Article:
Sophomore Christian Sanchez is sewing a small metal ring on to the belly of a stuffed hedgehog. The ring will attach to another that is connected to a band, giving the toy the appearance of having an ileostomy bag.
Sanchez is one of 93 students signed up to work on altering toys to deliver to differently abled students in time for the holiday season. He was compelled to help thanks to a personal connection.
“When I heard about this in class I was like, ‘wow, I know people who have these conditions, and I know it would bring joy to their life,’” says Sanchez. ”My best friend’s little brother actually has an ileostomy bag as well. It’s very nice to see that someone does this.”
Biology professor Frances Bosch '99 is overseeing the program for its third holiday season. This year, students are prepared to deliver approximately $3,500 worth of toys to local schools, compared to last year’s $1,800 and $1,600 in 2016. More than 50 local students were nominated to receive the toys this year.
The toys will be delivered the last week of classes and during exam week with most going to Fishburn Park Elementary in Roanoke City. Other recipients include other Roanoke area elementary schools, Carilion Children’s Hospital, Carilion Pediatric Clinic and UVA’s Oncology Clinic.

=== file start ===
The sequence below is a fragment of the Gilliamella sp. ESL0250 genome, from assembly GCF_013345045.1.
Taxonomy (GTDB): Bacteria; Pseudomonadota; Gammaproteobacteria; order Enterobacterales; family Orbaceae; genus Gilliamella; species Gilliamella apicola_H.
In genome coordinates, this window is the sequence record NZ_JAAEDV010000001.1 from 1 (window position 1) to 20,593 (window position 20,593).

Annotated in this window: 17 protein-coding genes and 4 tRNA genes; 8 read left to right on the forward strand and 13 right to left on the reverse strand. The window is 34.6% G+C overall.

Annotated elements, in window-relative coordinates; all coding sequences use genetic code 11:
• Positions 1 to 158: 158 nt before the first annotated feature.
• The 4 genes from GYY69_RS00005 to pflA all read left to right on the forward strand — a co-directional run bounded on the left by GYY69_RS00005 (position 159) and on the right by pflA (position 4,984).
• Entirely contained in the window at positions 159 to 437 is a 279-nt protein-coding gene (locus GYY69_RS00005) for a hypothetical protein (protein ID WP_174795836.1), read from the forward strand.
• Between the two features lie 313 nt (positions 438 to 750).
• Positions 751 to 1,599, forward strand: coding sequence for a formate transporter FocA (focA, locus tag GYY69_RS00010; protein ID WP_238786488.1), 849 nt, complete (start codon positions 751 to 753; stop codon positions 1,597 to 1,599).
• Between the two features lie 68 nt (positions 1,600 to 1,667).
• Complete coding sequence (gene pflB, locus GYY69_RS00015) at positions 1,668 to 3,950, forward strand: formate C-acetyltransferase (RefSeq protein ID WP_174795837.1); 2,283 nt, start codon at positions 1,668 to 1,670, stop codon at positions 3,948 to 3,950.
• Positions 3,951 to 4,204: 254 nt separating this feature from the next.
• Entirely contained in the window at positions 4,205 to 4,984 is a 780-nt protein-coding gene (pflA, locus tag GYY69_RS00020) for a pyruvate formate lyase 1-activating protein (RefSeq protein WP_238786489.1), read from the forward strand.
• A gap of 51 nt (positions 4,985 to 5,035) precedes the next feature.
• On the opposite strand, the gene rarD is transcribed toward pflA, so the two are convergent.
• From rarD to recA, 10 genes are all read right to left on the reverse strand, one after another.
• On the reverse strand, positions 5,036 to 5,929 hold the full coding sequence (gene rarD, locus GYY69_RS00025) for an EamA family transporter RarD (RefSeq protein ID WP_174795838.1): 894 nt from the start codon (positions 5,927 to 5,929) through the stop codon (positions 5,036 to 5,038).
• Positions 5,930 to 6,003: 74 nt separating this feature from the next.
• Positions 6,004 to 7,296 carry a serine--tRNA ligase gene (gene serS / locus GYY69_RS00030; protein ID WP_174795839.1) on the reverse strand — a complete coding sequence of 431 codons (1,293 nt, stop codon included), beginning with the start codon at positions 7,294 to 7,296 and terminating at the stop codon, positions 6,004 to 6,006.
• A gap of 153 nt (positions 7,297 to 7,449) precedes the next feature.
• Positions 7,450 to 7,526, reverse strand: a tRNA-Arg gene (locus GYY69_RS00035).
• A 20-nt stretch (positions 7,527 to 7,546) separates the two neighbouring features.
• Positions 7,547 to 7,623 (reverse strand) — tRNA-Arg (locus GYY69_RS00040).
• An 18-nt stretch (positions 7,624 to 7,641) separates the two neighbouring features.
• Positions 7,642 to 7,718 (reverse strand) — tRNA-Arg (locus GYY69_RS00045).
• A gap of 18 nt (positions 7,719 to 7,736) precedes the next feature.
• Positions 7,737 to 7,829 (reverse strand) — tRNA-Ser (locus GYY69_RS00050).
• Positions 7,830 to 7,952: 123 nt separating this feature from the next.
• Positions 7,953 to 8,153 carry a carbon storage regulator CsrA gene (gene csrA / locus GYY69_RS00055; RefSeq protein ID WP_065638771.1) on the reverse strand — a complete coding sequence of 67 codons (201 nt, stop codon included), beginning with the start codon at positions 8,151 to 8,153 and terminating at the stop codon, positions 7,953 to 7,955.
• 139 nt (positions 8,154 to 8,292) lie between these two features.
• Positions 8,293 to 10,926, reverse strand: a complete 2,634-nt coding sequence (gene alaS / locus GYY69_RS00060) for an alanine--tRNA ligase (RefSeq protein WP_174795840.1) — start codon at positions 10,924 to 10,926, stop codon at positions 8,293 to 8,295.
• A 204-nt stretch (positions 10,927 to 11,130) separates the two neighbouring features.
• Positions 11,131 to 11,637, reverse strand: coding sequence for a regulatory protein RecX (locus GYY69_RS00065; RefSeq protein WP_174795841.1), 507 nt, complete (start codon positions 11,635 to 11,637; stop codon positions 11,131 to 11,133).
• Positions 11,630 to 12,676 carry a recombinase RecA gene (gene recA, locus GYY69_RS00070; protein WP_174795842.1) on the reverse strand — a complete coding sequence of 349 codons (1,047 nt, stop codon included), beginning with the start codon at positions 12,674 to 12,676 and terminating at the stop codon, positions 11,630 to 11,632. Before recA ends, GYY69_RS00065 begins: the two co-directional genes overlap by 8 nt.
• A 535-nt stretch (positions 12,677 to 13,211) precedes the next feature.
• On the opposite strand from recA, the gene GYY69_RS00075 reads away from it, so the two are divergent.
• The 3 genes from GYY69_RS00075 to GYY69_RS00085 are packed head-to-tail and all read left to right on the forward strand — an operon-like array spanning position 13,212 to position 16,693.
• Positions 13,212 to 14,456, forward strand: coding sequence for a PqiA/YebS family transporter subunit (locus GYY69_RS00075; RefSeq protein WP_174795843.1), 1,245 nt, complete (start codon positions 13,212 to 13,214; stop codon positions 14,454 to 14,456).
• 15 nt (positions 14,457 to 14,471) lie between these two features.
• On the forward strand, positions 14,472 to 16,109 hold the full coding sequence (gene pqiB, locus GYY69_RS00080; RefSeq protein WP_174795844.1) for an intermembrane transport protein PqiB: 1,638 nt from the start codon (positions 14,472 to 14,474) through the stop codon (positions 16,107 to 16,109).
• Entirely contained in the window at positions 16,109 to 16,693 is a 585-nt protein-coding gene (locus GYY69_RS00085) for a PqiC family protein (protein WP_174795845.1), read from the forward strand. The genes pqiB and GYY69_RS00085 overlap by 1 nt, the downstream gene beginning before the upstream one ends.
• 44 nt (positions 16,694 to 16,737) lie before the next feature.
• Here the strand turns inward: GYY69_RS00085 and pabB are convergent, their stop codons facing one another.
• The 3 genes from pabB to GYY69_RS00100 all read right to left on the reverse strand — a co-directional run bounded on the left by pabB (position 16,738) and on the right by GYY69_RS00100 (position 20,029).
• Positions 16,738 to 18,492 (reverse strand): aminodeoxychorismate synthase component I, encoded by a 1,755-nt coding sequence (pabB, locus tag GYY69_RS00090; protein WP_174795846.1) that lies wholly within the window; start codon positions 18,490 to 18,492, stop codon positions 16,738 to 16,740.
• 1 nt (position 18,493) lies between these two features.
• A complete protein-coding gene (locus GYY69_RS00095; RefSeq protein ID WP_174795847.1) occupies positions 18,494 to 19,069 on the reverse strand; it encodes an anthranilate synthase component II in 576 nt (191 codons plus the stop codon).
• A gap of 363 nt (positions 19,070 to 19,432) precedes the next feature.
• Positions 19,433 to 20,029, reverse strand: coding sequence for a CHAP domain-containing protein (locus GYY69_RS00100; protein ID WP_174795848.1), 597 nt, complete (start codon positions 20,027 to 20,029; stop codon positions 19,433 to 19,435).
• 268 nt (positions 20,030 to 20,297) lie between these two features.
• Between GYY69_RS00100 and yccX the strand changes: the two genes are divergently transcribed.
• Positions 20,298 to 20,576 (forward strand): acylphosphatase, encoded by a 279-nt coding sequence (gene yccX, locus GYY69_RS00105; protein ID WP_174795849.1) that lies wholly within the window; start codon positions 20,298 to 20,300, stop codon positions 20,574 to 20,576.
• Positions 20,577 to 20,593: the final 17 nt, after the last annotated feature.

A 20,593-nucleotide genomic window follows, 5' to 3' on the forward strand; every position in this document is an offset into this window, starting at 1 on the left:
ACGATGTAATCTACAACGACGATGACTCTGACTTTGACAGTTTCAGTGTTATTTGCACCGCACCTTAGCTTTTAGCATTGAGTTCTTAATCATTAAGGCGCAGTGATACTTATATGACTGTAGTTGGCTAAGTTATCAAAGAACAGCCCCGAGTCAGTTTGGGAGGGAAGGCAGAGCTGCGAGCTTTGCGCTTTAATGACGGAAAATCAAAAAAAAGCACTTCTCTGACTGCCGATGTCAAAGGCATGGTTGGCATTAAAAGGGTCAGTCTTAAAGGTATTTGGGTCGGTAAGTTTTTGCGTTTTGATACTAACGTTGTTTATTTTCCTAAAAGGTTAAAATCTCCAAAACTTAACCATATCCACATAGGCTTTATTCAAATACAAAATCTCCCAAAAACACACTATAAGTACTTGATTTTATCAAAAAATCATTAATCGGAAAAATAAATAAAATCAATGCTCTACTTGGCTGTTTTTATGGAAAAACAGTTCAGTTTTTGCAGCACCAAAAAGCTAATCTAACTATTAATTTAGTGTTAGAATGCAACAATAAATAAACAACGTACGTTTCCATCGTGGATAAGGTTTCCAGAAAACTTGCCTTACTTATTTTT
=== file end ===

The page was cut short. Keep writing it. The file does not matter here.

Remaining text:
Toy Like Me also held a contest among Greek organizations on campus. The group that raised the most money will deliver the toys to the schools. Alpha Phi Omega, a service fraternity on campus, won by raising almost $150. “It’s an opportunity to meet these kids and get an idea of how lucky they are,” says Bosch. “But another thing we’re doing is making relationships with teachers and therapists and that means internships out in the community.”
Bosch also credits Elderscholars with helping propel this year’s success. After giving a lecture at one of the weekday sessions, several Elderscholar participants donated money, and some agreed to volunteer with toy assembly as well.
These toys are reaching kids outside of the Roanoke Valley, too. Bosch is working on establishing relationships with VCU and Radford. Several toys were delivered to Canada for the season and one went to Israel.
“From here, Roanoke College, we’re going international,” says Bosch.
The momentum of Toy Like Me does not seem like it will be slowing, and these efforts could soon expand beyond the holiday season with the formation of a student-led Toy Like Me support group. But for the season, at least, it’s easy to see why so many choose to participate.
“Giving kids with disabilities toys that allow them to fit in and give them that little bit of joy makes it worth it,” say Christian Sanchez. “I would encourage people to just help out in any way possible. Try to be more involved and awake. Your life could change.”
Listen to Bosch speak about Toy Like Me on WFIR Radio.